The multi-purpose role of public power
When you work in an industry like public power, it is easy to understand the adage, “History repeats itself.”
More than 125 years after the City of Crete began lighting its streets in 1887, using direct current generated by a turbine at a dam of the Big Blue River, Central City became the first city to generate electricity with a community solar array.
In the next few years, NPPD expects to take hydrogen, as the byproduct of a unique manufacturing process, and use it to generate carbon-free electricity. Monolith Materials, the company NPPD is working with for this innovative solution, plans to initially employ 40-50 people and approximately 100 people when the facility expands in the Hallam area. The initiative has characteristics of the visionary canal projects constructed during the Depression era, which diverted water off the Platte River system for irrigation, jobs, and hydropower.
The hydropower projects of the 1930s were promoted, in part, by key leaders, such as U.S. Senator George W. Norris of McCook, who believed public power was the best model for ensuring all consumers received electricity, and he advocated using readily available resources, like water. Wind energy is also a renewable resource, yet NPPD’s responsibility is to ensure customers have electricity whenever they need it, and we will draw upon our other resources, like nuclear and coal, to make sure we deliver.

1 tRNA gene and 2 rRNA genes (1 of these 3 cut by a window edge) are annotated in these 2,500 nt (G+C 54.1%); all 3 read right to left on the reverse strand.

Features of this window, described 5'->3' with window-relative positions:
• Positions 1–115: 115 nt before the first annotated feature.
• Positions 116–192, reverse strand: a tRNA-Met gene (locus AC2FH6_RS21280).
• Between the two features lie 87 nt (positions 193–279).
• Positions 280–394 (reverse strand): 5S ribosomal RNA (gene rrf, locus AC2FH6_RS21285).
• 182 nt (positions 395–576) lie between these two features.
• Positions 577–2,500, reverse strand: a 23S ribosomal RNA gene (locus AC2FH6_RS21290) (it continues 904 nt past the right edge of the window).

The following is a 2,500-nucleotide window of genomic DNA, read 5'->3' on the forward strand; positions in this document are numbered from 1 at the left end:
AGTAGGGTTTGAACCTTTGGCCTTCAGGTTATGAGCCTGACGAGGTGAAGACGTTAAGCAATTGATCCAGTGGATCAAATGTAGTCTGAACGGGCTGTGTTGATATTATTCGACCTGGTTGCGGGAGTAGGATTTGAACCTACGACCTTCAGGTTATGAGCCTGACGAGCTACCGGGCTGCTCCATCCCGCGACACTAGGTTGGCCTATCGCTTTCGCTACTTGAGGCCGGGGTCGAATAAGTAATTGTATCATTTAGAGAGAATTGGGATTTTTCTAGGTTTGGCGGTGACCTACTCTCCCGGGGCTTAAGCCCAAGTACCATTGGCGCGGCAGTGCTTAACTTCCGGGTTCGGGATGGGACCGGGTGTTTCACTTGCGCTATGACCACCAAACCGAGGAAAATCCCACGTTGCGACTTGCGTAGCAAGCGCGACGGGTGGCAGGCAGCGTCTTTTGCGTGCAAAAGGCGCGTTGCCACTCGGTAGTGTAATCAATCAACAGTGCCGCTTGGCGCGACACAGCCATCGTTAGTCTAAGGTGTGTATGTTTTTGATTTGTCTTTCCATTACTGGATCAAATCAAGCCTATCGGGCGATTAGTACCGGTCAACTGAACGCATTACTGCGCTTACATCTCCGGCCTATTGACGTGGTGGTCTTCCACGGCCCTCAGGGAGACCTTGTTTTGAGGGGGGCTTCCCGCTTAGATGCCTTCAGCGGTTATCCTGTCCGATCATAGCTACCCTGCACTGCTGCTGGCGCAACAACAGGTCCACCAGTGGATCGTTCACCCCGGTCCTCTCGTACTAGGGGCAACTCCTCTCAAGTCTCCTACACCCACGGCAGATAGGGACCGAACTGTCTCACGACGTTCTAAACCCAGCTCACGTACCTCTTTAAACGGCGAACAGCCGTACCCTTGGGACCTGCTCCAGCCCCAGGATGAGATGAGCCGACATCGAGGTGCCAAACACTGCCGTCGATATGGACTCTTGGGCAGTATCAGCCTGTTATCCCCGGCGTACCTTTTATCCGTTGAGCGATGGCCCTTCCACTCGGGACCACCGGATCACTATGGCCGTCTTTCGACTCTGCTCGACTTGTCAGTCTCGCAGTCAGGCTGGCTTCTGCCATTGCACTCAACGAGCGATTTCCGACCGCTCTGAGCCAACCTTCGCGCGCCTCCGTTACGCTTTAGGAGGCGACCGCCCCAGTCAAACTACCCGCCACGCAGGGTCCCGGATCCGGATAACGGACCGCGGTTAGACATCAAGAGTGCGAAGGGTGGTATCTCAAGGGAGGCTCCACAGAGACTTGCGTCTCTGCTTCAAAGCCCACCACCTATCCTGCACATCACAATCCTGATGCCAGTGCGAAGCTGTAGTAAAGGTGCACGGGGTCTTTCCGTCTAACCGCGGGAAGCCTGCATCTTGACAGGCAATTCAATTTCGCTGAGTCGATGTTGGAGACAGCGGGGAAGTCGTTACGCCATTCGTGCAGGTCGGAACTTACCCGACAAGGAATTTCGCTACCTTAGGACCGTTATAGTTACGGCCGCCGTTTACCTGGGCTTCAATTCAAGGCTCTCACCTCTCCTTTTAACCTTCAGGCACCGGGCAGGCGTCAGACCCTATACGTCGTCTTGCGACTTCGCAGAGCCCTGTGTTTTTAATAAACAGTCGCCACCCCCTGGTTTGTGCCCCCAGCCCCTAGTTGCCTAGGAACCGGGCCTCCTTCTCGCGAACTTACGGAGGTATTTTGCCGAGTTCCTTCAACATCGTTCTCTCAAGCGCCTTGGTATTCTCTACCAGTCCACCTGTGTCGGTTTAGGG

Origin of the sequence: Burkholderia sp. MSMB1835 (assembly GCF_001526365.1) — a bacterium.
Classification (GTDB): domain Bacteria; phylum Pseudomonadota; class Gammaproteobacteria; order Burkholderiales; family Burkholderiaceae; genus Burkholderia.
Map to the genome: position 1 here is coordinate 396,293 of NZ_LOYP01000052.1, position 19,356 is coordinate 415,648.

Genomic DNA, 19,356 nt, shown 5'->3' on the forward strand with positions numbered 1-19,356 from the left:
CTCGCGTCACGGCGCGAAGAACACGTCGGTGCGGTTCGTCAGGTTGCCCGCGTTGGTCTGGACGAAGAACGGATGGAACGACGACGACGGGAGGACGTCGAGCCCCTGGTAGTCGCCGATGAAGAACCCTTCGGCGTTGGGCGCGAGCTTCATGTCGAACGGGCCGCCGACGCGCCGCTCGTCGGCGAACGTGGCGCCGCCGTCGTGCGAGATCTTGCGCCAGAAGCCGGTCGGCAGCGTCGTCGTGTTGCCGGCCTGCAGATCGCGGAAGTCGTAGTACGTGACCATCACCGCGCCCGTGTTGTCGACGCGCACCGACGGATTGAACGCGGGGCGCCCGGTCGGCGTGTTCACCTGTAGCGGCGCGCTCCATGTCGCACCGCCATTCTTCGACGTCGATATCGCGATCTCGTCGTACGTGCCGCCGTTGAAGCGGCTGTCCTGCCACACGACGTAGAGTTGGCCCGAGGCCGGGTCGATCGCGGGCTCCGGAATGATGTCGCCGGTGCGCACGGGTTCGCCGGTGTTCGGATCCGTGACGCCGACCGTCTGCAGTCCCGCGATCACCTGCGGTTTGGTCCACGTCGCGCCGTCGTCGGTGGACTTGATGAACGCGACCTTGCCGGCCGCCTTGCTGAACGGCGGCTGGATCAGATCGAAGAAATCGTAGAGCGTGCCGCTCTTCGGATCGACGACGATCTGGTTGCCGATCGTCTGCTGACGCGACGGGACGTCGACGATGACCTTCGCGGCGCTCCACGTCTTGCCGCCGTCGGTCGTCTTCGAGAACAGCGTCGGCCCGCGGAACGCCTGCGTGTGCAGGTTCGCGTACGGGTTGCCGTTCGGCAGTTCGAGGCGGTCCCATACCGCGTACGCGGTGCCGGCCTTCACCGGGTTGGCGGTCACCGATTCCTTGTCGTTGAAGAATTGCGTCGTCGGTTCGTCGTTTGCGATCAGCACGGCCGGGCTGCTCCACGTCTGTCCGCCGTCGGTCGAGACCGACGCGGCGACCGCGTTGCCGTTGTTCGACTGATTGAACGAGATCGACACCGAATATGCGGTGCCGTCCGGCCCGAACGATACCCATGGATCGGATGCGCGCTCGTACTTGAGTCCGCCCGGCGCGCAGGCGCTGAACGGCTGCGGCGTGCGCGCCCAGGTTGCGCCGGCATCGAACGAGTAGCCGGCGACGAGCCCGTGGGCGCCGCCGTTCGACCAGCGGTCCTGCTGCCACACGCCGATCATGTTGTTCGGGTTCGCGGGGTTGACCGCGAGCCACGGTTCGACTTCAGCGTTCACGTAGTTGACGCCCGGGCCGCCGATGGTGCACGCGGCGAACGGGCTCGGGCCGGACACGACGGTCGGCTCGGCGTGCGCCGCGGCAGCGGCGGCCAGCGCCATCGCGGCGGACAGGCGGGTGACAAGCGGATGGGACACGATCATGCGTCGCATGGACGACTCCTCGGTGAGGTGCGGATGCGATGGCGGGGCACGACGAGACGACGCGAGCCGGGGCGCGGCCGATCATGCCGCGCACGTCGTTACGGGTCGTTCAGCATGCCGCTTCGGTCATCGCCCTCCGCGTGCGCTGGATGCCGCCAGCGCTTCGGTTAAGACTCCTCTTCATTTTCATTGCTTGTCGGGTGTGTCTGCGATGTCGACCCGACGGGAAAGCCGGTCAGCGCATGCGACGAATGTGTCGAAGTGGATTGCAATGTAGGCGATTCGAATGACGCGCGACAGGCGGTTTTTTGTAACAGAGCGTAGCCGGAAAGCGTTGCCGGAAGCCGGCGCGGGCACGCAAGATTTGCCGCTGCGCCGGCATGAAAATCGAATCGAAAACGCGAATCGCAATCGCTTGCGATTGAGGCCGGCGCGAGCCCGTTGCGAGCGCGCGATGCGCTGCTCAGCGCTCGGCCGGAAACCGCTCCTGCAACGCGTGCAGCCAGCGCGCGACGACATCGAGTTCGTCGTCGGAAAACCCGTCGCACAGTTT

I can’t compare myself to Sen. Norris, but as President and CEO of NPPD, I do share some of his perspective and vision about projects that benefit the state. For instance, he viewed a river valley in terms of its “… multipurpose usage – to provide flood control, irrigation, electricity to rural customers, recreational opportunities, navigations, and more.”
NPPD exists to serve our customers and our business decisions replicate the multi-use benefit Norris believed in. We support communities pursing solar projects which have environmental and local benefits. We are pursuing the use of electricity as a "transportation fuel” and are researching versatile charging stations that can be used by more than one model of car. And we are finding more convenient and mobile ways to do business with NPPD, ultimately reducing costs.
NPPD’s promise is to “enhance the quality of life in Nebraska, now and in the future.” We don’t do it for money, because public power is not-for-profit. We don’t do it for fame, because even in doing the right thing, someone will tell us it is wrong. But we will always work to ensure Nebraskans receive safe, reliable, low-cost and sustainable electricity needed to power the state’s good life.
Resource: “George W Norris: A Reflective View,” an article biographer Richard Lowitt presented to the University of Nebraska – Lincoln, Lowitt in 2013